What did you do in the war, Pop?

What did you do in the war, Pop?

Ollie Mafrici is excited. He marched for the first time on Anzac Day last Wednesday wearing his Pop’s medals and he couldn’t be prouder.  

His grandfather Sean Balkin, a veteran of the first Gulf War, was a medic attached to the highly specialised RAN Mine Clearance Diving team #3.

His unit received a meritorious service commendation for their service – clearing mines in the liberated harbours of Kuwait under the oppressive smoke of burning oilfields.

The operation began with a bit of military subterfuge.

Sean and his unit were gearing up for the 1991 Australia Day long weekend, when on Friday January 25, a signal was received from Maritime Headquarters that they were to be deployed to the Persian Gulf to assist the Allied response to the Iraqi invasion of Kuwait.

“We found out on the Friday that we were to fly out on the Sunday.  So, we were on 48 hours-notice,” Sean said.

“The unit was despatched under a bit of a cover story that we were to join HMAS Westralia – a ship serving in the Persian Gulf for ‘mine warfare and battle damage repair’ – we went there and had a photo taken and then we were flown from there into Bahrain to prepare for the beach clearance in preparation for the amphibious assault,” Sean said.

Within half an hour of posing for the cover story PR photos, the 23 members of the team were back aboard their C-130s landing in Bahrain right in the middle of a SCUD missile alert.

“We went into Bahrain and worked up clearance activities for an amphibious assault – beach clearance and all that – but lucky it never eventuated.”

“Then we went into Kuwait itself for mine clearance and explosive ordinance disposal operations. Whilst our team were less than 50 per cent of the multinational dive force, the Australians cleared seventy per cent of the first harbour,” Sean said.

Australians are internationally renowned as good soldiers, which Sean says is his idea of the Anzac spirit:

“Without having a go at it, that’s probably where the Anzac spirit or the Australian military attitude comes to the fore,”

“Get up, get in and get the job done – work hard, play hard, look after each other.”

The first couple of ports needed to be cleared in a hurry to get in humanitarian aid and supplies for the country. The conditions were very austere with the oil fires and bad environmental conditions with the sun burning through the thick oil haze, most day sit was like night.

“But all the Australians needed was transport, aside from that we were self-sufficient.”

Enlisting at 15 years of age and trained by the navy as a medic specialising in submarine, hyperbaric and underwater medicine  – Sean says the role of a medic extends further than medical care:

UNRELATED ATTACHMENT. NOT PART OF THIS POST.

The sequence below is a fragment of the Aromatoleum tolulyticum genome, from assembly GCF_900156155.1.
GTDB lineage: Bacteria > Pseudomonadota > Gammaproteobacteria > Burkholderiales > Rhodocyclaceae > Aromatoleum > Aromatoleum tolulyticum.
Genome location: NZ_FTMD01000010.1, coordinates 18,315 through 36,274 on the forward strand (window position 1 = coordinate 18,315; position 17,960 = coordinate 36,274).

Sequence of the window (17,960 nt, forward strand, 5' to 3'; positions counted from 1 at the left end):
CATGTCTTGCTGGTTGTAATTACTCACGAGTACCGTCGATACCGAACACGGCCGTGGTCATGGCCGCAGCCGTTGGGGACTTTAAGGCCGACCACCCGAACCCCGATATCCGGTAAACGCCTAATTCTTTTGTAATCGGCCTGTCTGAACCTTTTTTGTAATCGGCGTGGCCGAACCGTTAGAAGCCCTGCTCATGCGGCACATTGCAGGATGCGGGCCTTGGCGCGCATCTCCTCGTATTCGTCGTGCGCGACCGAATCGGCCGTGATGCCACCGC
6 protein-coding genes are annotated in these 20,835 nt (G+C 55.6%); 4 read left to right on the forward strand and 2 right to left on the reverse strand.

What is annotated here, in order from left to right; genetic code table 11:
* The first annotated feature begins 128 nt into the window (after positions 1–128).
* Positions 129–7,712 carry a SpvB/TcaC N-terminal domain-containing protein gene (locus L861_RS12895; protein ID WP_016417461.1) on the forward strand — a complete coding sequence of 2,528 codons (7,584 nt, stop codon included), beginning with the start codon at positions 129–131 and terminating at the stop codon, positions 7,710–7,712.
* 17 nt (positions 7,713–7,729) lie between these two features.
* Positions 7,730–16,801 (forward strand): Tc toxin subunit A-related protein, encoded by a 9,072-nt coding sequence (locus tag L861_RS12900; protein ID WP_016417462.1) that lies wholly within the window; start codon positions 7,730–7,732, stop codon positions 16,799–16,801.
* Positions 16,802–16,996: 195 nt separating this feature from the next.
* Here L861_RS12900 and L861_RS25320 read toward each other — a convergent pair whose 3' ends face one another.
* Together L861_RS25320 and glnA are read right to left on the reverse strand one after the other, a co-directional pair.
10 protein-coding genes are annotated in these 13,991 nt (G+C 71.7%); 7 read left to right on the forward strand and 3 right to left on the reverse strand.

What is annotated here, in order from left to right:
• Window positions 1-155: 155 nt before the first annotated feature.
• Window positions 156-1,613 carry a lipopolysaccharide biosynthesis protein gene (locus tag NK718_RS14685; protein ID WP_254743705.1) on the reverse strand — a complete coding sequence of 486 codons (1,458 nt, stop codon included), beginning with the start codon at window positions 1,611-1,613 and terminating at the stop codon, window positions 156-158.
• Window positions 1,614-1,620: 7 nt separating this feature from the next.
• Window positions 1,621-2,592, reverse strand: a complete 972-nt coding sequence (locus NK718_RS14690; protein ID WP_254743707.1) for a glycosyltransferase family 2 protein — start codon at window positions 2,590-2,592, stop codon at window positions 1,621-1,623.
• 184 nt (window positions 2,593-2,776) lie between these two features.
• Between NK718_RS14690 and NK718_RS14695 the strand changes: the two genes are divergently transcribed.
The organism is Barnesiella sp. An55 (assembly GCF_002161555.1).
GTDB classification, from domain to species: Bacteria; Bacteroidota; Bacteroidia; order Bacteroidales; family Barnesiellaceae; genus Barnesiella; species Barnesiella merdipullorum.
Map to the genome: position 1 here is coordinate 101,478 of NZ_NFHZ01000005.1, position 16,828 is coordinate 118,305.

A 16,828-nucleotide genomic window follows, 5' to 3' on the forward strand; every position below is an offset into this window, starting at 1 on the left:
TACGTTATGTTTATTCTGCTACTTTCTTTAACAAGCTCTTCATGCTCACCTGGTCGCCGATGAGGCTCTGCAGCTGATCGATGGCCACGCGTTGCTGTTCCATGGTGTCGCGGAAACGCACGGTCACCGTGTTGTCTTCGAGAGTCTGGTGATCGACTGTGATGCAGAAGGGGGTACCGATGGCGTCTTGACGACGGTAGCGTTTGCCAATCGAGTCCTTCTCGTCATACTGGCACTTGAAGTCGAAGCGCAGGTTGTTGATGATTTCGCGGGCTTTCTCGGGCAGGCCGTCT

“I don’t like to say too much and I’m not concealing anything, but we were in a warlike environment. There was small arms fire going off around us, and the guys were working with live sea-mines that they’d recovered, so the potential for danger was everywhere.”

“One of the things about being the medic is that you’re also a lot more – you’re the medic, you’re the hygienist – you have to make sure they’ve got good facilities for health and hygiene, make sure the food preparation is good,” he said.

“Being away from home, some people are recalled at very short notice from leave – and you’ve got very highly trained people, who are very wired,” he said. “So, I was there to do a bit of chaplaincy and counselling as well.”

He says the relevance of Anzac Day is still abundantly clear to the younger generation: “It is great to see the crowds and the history associated with it and I think a lot more of the ex-service community are getting involved,”

“But whilst we have a great day at the RSL and at all the functions, it really is all about the March and the Services. It’s good to catch up with mates, to meet new friends who’ve had similar experience of military service; It doesn’t have to be active service, it doesn’t have to be anything. You can’t devalue anyone’s commitment.”

A life member of the RSL, mostly associated with the 1770 sub-branch, Sean says in other areas younger veterans are joining in greater numbers.

“I think places like the Sunshine Coast and the Gold Coast there’s more younger veterans who are RSL members. I think the deputy president of the RSL in New South Wales is a veteran of Afghanistan,” he said.

“There’s other groups too – like the Australian Surfing Veterans.”

Sean, who currently works as a paramedic supporting the LNG industry says a lot of younger veterans don’t have time: “I think that you know, a lot of us at this age are taken up with busy working lives.”